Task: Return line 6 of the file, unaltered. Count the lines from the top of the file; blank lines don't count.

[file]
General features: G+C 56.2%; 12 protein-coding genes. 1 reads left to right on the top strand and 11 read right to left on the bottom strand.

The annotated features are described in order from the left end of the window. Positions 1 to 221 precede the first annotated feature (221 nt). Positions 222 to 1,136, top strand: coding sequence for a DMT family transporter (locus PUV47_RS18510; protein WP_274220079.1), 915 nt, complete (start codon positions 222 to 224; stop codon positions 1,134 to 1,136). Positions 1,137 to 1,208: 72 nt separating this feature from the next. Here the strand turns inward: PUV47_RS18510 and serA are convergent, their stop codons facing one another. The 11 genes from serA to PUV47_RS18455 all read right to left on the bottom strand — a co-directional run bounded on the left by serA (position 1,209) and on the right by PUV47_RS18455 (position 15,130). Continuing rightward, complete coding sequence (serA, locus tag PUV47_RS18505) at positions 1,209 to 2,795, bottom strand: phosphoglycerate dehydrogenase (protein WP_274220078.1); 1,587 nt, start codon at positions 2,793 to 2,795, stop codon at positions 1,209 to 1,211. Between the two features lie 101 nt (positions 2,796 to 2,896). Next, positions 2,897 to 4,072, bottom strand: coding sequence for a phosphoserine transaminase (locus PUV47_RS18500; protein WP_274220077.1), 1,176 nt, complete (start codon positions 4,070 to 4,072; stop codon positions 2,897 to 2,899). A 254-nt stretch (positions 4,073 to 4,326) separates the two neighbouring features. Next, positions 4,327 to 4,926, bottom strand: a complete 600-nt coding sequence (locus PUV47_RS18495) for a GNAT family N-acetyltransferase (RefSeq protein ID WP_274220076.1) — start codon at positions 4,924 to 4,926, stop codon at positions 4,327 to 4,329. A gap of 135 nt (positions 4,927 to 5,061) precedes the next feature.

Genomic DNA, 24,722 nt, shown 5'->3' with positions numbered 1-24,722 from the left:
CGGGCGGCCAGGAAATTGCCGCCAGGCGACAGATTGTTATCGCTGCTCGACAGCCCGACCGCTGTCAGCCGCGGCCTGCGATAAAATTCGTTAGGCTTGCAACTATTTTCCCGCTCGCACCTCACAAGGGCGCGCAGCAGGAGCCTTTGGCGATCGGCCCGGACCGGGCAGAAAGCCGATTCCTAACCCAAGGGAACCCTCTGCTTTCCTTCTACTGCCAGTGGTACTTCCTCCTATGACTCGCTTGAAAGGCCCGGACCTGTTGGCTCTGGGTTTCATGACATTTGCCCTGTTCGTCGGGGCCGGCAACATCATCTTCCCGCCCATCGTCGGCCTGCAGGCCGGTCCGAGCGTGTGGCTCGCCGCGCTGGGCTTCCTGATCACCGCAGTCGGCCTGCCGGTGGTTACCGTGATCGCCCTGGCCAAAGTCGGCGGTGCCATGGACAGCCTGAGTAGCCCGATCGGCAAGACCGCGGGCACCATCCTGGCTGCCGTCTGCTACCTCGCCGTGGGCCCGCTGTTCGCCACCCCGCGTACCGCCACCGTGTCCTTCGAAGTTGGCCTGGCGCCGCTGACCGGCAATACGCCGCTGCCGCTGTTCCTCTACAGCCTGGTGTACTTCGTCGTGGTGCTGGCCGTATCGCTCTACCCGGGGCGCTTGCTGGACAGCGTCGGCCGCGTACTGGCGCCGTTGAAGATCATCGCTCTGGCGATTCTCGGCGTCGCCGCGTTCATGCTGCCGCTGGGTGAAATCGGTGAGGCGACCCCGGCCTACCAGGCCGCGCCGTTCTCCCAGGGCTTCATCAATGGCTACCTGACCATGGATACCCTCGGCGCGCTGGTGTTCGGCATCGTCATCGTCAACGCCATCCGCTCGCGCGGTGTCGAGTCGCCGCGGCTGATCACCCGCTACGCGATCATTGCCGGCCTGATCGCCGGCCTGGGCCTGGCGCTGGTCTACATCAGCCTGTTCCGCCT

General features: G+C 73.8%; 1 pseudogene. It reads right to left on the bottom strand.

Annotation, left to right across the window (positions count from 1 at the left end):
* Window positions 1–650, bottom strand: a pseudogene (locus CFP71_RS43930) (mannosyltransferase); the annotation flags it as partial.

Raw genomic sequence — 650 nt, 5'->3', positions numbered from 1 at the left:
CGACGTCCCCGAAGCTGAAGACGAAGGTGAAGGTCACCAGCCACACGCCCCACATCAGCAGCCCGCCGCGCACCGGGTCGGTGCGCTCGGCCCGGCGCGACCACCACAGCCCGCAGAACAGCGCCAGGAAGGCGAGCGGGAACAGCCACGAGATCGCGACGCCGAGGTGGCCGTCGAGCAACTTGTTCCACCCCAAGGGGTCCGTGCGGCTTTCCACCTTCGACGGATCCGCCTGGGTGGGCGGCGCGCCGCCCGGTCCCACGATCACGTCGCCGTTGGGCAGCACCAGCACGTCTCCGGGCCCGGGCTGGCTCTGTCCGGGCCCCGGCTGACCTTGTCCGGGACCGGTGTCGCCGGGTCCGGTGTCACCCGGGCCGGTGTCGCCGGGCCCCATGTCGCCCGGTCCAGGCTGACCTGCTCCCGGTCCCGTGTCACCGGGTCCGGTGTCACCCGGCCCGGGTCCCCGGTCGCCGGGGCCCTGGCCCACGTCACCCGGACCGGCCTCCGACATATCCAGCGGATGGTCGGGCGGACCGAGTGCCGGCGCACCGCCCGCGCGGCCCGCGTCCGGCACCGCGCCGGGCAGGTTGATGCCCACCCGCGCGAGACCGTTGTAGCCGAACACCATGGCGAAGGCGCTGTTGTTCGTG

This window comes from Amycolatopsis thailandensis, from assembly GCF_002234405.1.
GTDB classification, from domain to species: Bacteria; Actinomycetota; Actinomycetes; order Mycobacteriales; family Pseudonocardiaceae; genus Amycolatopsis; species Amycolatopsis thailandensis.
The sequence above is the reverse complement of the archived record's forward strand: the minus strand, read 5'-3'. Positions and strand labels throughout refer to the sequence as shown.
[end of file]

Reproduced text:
Annotation, left to right across the window (positions count from 1 at the left end):